hermaphroditism-dioecy and the molecular clock

Mircea Podar podar at utsw.swmed.edu
Fri Jan 3 15:08:02 EST 1997


When using molecular data (rRNA or other) in determining the evolutionary
distance between say two closely related species (related as defined by
"clasical" analysis), one has to be quite confident that the rate of
molecular evolution is similar between the two. This is usually (or should
be) the case. However, what would happen if one would compare two species
of invertebrates that are morphologically related but have different
reproductive strategies : one of them is hermaphroditic and reproduces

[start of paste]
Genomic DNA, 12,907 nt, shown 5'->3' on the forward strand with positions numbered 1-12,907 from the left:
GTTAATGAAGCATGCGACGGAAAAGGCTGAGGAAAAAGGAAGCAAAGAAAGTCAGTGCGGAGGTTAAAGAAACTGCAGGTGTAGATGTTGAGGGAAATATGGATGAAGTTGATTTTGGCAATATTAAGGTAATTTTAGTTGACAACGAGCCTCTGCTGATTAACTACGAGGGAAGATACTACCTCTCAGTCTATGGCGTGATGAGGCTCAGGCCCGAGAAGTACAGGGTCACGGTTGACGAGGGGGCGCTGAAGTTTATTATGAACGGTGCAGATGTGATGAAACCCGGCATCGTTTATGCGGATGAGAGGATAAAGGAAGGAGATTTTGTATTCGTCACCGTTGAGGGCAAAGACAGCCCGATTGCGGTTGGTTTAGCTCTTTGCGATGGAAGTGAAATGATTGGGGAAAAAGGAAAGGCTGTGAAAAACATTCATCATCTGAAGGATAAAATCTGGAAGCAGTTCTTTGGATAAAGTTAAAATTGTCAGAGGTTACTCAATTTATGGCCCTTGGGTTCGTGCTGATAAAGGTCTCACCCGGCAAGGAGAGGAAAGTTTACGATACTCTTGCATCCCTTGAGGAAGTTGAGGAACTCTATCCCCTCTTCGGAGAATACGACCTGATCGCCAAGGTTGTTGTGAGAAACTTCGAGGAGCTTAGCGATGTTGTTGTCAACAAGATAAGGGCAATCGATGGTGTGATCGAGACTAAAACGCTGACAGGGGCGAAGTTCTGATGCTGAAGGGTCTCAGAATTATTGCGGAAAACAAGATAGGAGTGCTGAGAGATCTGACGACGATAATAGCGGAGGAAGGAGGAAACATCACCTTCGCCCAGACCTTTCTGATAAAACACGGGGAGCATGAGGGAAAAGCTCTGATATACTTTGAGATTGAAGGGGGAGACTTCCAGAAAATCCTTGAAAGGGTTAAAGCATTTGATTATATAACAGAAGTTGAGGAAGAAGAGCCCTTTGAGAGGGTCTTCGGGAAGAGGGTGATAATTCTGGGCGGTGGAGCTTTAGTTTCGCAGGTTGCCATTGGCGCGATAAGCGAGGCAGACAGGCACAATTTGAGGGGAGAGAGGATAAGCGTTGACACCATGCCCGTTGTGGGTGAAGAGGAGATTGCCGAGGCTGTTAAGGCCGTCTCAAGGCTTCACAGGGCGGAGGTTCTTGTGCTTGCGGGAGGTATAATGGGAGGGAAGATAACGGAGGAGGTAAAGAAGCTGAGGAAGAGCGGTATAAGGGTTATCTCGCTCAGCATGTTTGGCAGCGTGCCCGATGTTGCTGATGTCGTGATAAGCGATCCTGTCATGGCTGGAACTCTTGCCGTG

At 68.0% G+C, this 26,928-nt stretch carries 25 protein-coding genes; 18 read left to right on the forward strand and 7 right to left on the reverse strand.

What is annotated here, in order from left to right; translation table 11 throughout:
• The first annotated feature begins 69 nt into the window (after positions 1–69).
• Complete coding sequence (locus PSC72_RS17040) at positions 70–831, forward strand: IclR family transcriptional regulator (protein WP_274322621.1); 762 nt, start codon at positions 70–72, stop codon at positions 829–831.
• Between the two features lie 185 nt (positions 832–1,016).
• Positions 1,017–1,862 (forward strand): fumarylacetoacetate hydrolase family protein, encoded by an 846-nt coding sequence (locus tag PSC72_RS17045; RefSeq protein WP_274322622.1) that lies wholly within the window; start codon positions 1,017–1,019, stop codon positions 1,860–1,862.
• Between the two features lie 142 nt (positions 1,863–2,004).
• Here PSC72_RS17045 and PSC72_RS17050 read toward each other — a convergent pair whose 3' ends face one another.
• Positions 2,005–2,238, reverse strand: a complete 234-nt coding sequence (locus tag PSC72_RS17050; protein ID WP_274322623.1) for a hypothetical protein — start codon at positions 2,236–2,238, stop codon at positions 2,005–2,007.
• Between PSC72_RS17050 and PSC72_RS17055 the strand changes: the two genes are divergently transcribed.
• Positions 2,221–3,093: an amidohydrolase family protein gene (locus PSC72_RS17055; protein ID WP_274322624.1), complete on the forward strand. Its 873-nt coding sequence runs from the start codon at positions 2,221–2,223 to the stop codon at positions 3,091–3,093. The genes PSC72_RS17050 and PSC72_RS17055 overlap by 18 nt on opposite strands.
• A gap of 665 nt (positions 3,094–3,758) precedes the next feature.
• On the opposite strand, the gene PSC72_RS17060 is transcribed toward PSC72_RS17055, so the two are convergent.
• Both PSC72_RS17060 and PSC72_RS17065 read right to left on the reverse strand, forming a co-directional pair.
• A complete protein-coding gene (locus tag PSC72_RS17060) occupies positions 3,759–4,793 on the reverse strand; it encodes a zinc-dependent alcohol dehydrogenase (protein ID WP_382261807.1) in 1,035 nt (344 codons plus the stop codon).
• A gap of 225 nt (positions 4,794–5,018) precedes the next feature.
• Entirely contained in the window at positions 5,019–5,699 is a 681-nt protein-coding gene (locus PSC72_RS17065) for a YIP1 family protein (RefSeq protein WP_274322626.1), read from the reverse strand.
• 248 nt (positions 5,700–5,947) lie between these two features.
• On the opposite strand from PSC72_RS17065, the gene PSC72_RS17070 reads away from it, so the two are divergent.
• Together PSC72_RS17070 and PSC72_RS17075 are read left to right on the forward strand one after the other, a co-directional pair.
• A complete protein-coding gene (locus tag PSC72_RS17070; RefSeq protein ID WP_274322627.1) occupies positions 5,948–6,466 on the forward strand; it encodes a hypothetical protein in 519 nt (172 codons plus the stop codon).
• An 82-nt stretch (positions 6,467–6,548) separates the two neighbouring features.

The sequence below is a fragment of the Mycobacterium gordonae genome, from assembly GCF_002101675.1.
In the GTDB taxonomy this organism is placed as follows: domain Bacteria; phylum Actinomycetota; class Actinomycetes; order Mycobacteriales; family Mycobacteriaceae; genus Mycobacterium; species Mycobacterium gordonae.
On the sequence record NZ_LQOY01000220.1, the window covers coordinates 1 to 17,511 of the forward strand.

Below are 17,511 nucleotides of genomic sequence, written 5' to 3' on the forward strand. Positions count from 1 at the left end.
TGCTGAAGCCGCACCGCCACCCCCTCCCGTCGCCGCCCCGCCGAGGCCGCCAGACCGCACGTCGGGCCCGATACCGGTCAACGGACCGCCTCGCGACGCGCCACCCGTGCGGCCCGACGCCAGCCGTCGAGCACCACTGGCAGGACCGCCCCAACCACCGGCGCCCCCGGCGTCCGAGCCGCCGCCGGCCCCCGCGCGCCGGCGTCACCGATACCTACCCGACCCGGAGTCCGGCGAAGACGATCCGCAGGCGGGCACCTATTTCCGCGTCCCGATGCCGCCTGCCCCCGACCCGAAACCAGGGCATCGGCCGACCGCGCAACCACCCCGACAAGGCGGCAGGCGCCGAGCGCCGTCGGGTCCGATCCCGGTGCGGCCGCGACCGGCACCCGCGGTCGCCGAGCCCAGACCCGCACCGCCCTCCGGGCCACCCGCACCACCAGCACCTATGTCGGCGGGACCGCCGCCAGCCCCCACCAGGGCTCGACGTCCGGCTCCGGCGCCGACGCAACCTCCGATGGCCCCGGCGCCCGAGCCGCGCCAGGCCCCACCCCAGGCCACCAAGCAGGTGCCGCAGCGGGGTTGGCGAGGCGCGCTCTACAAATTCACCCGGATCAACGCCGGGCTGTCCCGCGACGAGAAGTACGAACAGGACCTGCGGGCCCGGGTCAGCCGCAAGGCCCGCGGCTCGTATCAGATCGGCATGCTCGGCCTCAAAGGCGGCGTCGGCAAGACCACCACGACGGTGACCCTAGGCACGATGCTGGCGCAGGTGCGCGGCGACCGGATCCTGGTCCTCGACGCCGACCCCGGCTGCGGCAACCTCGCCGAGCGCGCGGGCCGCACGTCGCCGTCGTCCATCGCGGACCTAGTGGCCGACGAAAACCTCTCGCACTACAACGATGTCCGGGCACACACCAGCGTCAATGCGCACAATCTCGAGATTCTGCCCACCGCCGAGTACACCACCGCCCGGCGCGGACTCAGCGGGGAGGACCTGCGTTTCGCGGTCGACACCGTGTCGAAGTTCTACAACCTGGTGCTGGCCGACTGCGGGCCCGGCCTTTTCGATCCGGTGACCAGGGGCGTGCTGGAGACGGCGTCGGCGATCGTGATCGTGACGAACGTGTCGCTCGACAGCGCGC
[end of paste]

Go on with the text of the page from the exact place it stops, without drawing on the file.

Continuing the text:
mostly by self-fertilization and the other has separate sexes. The
population size I think is an important factor, but for sake of simplicity
suppose both species have large populations and there is no physical
barrier to limit the dispersal if individuals. It appears to me that the
molecular clock of the two species would be quite different and the
distance between them would be tricky to deduce based on sequence data (at
least using nuclear genes). On the other hand, since the transmision of the
mitochondrial genes is uniparental, does this mean that the molecular clock
for the mitochondrial genes is similar between a hermaphroditic and a
dioeic species? 
I would appreciate any comment on the above problem, or some references.
Thanks,

Mircea Podar
podar at utsw.swmed.edu



More information about the Mol-evol mailing list